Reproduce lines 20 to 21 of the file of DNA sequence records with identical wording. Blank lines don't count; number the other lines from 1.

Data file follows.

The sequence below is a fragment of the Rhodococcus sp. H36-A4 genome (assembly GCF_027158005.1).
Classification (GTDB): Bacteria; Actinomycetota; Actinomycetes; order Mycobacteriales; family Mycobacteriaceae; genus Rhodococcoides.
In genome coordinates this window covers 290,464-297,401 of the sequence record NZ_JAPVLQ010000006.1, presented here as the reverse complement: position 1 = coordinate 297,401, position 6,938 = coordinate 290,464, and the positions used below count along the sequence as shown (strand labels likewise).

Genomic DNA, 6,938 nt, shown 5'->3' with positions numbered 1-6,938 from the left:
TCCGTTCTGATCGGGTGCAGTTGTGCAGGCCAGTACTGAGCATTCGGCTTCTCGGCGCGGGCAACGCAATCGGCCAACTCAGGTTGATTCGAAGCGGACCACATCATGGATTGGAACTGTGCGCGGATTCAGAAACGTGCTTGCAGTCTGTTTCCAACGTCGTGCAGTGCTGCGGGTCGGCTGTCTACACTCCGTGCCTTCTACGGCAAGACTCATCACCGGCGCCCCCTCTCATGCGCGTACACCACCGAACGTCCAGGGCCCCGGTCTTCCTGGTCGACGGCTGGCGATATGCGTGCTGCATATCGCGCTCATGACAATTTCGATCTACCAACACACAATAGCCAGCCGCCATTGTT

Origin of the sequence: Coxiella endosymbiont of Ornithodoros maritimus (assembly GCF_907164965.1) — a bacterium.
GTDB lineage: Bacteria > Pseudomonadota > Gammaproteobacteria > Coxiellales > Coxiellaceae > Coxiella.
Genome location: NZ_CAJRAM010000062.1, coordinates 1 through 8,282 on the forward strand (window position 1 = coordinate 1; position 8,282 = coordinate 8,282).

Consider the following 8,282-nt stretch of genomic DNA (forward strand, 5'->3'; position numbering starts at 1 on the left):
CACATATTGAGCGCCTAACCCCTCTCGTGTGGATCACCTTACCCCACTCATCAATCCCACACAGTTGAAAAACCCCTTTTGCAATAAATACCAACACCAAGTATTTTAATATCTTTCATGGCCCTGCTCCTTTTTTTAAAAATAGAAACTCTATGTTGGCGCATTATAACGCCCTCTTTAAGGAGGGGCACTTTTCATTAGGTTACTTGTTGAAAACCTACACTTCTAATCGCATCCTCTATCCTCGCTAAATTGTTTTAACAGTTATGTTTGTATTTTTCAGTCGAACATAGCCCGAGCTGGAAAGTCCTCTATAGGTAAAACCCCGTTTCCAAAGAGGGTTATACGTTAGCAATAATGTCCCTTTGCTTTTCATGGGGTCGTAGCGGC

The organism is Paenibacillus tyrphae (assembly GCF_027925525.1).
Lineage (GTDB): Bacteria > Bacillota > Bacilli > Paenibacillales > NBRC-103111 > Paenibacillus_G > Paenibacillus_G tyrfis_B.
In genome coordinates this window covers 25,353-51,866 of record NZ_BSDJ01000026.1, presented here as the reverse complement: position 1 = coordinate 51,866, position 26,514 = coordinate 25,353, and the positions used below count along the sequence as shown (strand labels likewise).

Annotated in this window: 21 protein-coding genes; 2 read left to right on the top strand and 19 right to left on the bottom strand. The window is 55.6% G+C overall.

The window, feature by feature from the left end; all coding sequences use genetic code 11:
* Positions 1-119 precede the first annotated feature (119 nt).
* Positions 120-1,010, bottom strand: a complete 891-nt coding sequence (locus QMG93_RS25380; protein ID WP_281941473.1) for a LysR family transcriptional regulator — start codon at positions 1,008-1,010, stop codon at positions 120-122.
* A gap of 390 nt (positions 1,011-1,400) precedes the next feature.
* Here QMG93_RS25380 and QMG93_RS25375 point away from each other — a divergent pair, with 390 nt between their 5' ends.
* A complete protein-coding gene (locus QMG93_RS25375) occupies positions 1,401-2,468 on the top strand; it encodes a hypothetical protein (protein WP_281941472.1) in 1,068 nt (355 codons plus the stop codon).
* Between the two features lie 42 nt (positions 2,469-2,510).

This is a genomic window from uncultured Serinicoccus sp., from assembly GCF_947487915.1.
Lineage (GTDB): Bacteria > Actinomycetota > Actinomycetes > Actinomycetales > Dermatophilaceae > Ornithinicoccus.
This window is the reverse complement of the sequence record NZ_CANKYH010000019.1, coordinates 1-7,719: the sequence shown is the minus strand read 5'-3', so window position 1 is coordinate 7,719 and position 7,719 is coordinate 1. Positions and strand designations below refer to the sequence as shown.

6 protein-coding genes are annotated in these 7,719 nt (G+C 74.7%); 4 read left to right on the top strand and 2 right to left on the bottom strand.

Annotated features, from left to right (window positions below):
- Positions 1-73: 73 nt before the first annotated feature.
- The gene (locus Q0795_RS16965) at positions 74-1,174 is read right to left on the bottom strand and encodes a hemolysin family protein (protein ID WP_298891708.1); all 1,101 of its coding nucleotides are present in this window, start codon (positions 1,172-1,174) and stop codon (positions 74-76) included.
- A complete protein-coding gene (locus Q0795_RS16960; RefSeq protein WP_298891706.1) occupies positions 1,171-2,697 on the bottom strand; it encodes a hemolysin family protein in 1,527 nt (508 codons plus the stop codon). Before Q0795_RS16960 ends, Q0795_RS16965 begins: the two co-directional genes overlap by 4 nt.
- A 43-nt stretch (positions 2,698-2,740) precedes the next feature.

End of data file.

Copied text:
* A complete protein-coding gene (locus QMG93_RS25375) occupies positions 1,401-2,468 on the top strand; it encodes a hypothetical protein (protein WP_281941472.1) in 1,068 nt (355 codons plus the stop codon).
* Between the two features lie 42 nt (positions 2,469-2,510).